Rundāle Palace is one of the two major baroque palaces built for the Dukes of Courland in what is now Latvia, the other being Jelgava Palace. The palace was built in two periods, from 1736 until 1740 and from 1764 until 1768. It was constructed to a design by Bartolomeo Rastrelli as a summer residence of Ernst Johann von Biron, the Duke of Courland. Following Biron's fall from grace, the palace stood empty until the 1760s, when Rastrelli returned to complete its interior decoration.
After Duchy of Courland and Semigallia was absorbed by the Russian Empire in 1795, Catherine the Great presented the palace to Count Valerian Zubov, the youngest brother of her lover, Prince Platon Zubov. He spent his declining years there after the death of Valerian Zubov in 1804. His young widow, Thekla Walentinowicz, a local landowner's daughter, remarried Count Shuvalov, thus bringing the palace to the Shuvalov family, with whom it remained until the German occupation in World War I when the German army established a hospital and a commandant's office there.
The palace suffered serious damage in 1919 during the Latvian War of Independence. In 1920, part of the premises were occupied by the local school. In 1933, Rundāle Palace was taken over by the State History Museum of Latvia. It was dealt a serious blow after World War II, when the grain storehouse was set up in the premises and later, the former duke's dining room was transformed into the school's gymnasium. Only in 1972 was a permanent Rundāle Palace Museum established.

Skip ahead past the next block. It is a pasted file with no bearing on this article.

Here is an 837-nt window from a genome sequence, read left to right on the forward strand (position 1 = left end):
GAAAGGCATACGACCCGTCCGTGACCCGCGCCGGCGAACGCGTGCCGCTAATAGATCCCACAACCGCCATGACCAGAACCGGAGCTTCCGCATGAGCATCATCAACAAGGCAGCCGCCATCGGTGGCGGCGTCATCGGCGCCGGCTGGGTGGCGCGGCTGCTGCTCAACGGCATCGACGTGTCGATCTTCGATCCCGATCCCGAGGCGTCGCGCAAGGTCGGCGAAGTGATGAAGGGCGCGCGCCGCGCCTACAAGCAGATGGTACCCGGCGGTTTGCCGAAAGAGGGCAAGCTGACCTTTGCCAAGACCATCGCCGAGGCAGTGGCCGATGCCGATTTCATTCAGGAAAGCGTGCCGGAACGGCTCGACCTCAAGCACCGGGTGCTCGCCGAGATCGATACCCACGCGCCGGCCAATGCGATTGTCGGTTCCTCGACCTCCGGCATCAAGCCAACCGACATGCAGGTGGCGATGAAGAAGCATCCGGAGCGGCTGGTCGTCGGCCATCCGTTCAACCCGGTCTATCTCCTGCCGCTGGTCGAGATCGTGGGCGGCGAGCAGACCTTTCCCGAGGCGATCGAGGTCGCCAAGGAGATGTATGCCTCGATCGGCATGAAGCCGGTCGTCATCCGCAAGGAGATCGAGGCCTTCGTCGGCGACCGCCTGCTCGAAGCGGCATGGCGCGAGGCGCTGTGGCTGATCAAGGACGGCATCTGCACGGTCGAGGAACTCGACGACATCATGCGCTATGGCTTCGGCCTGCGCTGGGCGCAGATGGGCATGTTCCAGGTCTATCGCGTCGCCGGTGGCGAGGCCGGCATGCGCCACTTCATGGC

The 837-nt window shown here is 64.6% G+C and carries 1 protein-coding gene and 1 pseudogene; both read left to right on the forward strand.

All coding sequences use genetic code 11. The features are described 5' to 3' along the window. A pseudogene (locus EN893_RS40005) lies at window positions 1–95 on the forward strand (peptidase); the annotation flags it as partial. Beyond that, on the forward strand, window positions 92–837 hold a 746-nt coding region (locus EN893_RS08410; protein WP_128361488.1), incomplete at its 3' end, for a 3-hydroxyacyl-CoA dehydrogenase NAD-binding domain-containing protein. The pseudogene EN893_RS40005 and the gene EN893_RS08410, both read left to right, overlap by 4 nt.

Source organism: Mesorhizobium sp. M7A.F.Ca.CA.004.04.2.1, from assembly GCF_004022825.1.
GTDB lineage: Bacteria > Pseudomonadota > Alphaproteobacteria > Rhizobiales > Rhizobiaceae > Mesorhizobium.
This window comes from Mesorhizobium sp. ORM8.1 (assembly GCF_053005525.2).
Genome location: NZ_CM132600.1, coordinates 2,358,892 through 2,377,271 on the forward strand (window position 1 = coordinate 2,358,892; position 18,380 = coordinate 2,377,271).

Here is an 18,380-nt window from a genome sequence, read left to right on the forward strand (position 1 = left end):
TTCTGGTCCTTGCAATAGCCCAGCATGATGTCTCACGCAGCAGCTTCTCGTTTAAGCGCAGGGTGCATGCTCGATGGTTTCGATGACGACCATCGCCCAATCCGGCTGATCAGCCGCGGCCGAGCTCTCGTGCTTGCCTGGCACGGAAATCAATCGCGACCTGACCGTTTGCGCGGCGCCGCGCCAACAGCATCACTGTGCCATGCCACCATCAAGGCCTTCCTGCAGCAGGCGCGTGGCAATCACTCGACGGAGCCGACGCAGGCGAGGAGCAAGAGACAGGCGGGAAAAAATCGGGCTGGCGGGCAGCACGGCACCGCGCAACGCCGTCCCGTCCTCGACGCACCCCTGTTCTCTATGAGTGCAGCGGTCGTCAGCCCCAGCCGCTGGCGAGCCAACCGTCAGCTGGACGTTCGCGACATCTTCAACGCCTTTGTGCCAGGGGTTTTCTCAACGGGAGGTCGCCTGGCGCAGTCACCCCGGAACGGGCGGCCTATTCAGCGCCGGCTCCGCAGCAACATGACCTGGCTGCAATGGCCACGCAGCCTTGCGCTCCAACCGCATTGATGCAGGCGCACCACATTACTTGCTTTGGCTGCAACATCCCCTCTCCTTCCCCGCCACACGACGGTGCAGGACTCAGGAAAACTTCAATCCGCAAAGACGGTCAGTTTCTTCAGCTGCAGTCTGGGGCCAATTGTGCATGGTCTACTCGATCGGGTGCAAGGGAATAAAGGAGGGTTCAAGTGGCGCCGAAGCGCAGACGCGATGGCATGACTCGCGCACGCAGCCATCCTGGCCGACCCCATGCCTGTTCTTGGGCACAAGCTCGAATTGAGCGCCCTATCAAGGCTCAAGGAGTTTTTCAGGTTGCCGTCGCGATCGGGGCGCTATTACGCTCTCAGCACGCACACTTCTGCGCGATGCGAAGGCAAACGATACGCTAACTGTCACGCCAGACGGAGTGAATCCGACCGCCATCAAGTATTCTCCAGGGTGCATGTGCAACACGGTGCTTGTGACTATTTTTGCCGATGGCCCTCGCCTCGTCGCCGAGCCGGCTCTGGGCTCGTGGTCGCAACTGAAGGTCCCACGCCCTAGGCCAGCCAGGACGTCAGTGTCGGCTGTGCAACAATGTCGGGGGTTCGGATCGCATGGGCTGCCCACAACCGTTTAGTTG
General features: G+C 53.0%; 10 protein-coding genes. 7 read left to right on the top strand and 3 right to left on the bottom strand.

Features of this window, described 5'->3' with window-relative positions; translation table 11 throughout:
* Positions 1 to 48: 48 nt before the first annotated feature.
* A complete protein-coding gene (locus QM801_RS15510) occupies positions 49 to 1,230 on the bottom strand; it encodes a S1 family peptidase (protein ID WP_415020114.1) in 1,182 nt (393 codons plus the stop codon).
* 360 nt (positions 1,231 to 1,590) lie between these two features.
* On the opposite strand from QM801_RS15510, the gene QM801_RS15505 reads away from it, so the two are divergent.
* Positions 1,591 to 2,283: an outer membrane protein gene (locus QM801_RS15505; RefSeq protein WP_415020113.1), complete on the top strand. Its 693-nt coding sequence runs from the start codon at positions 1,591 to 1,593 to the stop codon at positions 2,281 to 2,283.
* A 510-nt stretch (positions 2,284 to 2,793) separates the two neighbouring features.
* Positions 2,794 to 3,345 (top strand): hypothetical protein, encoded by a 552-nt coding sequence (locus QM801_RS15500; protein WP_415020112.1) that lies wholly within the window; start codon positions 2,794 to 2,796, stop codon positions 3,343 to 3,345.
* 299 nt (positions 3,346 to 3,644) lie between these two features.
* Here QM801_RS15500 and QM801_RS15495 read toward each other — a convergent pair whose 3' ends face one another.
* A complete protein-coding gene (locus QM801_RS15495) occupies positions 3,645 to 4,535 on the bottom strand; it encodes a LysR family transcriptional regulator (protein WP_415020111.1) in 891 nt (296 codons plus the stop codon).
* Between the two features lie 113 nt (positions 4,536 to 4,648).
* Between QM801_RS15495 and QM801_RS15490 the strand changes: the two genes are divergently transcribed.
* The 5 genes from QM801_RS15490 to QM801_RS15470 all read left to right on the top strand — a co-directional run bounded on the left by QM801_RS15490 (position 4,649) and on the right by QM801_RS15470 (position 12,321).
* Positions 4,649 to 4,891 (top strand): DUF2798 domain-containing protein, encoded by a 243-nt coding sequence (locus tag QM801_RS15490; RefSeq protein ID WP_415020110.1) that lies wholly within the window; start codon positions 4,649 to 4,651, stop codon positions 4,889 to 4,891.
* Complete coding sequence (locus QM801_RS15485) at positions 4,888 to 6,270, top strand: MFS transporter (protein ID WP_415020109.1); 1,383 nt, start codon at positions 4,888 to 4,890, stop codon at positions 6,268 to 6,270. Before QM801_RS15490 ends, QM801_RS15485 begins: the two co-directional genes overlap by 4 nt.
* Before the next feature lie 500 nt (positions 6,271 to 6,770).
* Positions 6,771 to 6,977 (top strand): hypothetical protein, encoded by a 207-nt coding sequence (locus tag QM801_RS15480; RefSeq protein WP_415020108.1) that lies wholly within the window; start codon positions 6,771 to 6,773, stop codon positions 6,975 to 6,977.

The palace is one of the major tourist destinations in Latvia. It is also used for the accommodation of notable guests, such as the leaders of foreign nations. The palace and the surrounding gardens are now a museum.References:
Built around AD 90 to entertain the legionaries stationed at the fort of Caerleon (Isca), the impressive amphitheatre was the Roman equivalent of today’s multiplex cinema. Wooden benches provided seating for up to 6,000 spectators, who would gather to watch bloodthirsty displays featuring gladiatorial combat and exotic wild animals.
Long after the Romans left, the amphitheatre took on a new life in Arthurian legend. Geoffrey of Monmouth, the somewhat imaginative 12th-century scholar, wrote in his History of the Kings of Britain that Arthur was crowned in Caerleon and that the ruined amphitheatre was actually the remains of King Arthur’s Round Table.
Today it is the most complete Roman amphitheatre in Britain.